Living in the Shadowlands
In Celebration of Groundhog Day
The Great Groundhog notwithstanding, and with all due respect to the famous critter and his much-anticipated shadow, C.S. Lewis is a favorite author of mine. He often spoke and wrote about life lived in the shadowlands–his euphemism for the harshness of life on planet earth. Who of us hasn’t read or watched the Narnia stories? And if you haven’t, may I suggest you give them a try?
I’ve said many times in the past, and I still claim it to be true, that the first person I want to see when I journey Home (after Yeshua and my family members already in residence there) is C.S. Lewis. I look forward to getting to know this master storyteller and superb Christian apologist. Perhaps he’ll invite me to tea in his library, where I’m sure he’s ensconced as we speak.
The main characters in the Narnia stories are children, but adult truth is packed into each tale. And we all know that truth spoken from the lips of children wallops a more solid punch than that spoken by jaded adults. I remember many times when my children asked a question in which truth lurked–a truth I needed to confront even more than they did.
This blog post is short. I wanted to share with you a few of my favorite Lewis quotes. Perhaps when he and I meet face-to-face, I’ll ask him to speak these lines in his own voice. What a treat that will be.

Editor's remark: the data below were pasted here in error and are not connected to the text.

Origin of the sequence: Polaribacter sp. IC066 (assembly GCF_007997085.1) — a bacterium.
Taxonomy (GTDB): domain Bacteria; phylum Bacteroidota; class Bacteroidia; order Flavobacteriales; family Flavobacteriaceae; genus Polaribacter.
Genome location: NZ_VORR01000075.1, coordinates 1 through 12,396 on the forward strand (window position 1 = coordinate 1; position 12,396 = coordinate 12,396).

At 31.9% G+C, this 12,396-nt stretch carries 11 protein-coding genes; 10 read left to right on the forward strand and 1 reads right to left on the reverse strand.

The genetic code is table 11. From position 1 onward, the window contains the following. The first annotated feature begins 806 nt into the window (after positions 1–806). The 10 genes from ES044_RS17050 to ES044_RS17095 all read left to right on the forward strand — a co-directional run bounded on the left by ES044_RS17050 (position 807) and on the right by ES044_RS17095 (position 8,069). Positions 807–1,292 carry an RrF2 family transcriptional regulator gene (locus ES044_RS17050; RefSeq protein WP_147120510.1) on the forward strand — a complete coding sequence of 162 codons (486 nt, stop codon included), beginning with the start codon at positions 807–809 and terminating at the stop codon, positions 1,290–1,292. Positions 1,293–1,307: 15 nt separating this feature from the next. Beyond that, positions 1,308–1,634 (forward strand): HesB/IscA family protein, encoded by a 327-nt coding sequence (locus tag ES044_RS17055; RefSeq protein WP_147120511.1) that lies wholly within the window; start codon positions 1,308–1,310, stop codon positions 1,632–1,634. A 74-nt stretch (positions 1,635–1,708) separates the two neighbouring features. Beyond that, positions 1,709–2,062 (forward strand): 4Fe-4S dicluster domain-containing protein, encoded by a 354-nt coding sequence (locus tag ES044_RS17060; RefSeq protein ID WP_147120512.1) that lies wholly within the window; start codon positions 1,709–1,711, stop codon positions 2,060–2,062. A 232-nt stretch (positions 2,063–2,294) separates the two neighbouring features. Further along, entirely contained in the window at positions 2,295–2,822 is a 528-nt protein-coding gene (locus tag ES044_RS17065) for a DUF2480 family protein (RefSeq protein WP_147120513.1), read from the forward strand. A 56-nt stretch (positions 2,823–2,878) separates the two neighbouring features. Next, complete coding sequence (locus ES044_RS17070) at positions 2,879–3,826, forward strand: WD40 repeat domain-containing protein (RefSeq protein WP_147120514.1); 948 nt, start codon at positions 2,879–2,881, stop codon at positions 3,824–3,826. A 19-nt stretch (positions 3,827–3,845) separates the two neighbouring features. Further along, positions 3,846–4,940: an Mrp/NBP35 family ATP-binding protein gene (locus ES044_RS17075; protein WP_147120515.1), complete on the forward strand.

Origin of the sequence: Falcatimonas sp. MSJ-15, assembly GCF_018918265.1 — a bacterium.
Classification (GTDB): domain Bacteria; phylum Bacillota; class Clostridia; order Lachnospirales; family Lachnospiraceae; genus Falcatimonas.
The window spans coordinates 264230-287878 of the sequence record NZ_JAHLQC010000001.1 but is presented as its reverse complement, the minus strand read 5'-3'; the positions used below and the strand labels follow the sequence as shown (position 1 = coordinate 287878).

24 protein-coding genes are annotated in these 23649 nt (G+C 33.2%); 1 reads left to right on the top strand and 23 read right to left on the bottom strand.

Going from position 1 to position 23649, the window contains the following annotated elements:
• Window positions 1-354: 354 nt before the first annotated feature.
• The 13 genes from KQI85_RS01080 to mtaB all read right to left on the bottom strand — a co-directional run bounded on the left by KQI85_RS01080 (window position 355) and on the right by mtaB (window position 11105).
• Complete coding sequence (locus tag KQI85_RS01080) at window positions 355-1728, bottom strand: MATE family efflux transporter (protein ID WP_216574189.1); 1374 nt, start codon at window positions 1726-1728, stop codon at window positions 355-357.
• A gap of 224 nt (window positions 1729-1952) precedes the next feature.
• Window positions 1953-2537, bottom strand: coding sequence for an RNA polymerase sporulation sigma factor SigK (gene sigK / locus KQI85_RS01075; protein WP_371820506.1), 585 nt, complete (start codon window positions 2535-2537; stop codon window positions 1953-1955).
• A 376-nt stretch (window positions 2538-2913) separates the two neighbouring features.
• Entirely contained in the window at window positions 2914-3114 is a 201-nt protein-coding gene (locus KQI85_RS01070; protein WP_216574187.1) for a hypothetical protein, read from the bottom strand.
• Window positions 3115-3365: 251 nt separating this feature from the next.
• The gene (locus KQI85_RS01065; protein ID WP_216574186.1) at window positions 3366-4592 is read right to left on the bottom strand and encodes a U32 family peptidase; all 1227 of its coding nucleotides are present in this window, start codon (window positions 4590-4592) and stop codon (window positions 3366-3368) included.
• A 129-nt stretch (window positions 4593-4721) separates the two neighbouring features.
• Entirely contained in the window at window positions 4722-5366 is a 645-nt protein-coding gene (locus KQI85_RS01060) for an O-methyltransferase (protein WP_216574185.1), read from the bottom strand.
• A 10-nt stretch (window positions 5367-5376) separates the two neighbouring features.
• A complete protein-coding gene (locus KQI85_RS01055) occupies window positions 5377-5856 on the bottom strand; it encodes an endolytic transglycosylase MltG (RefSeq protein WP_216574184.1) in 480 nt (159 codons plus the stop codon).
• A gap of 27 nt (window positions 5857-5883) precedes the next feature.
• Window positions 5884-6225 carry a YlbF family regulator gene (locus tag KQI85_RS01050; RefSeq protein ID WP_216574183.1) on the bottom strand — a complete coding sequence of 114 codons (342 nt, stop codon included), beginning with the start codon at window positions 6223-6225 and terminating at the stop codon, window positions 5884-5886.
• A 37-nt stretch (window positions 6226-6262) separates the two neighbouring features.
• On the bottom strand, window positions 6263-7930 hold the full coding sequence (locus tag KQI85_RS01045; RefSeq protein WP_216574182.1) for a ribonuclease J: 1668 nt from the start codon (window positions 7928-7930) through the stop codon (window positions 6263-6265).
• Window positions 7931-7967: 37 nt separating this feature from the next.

Engraved on a piece of wood in the picture is a quote from The Voyage of the Dawn Treader. The great Lion, Aslan, spoke the line to Lucy in the book.
Courage, dear heart.
The children in the story were traveling into the dark, a place that all humans on planet earth have experienced. The darkness of fear, of loss, of heartbreak and separation.
What darkness have you experienced, a darkness that pulled you under and threatened to drown you or drive you mad? Take courage today, for the same One who watched over the children in the story watches over you.
And from Prince Caspian:
Things never happen the same way twice.
Mull that one over in your mind the next time you find yourself thinking, “Here we go again.” Maybe not. Maybe this time things will be different, better, more clear. Maybe this time success will be yours, or your child’s, or a dear friend’s. Optimism is a gift. Exercise it every chance you get.
And, this is the last one I’ll share today. (You’ll need to read the books to discover the vastness of Lewis’s down-to-earth wisdom.)
This C.S. Lewis quote is from The Magician’s Nephew:
Children have one kind of silliness, as you know, and grownups have another kind.
If you’re like me, you’ll take the silliness of children–who are wise in their own way–over that of adults any day of the week and twice on Sundays.
Jesus says we must become like little children in order to even see the Kingdom of Heaven. (Matthew 18:3-NIV)
That’s the way I want to live my life here on earth, and the way I want to meet Him in His Country. How about you?
God’s pure joy in the presence of His child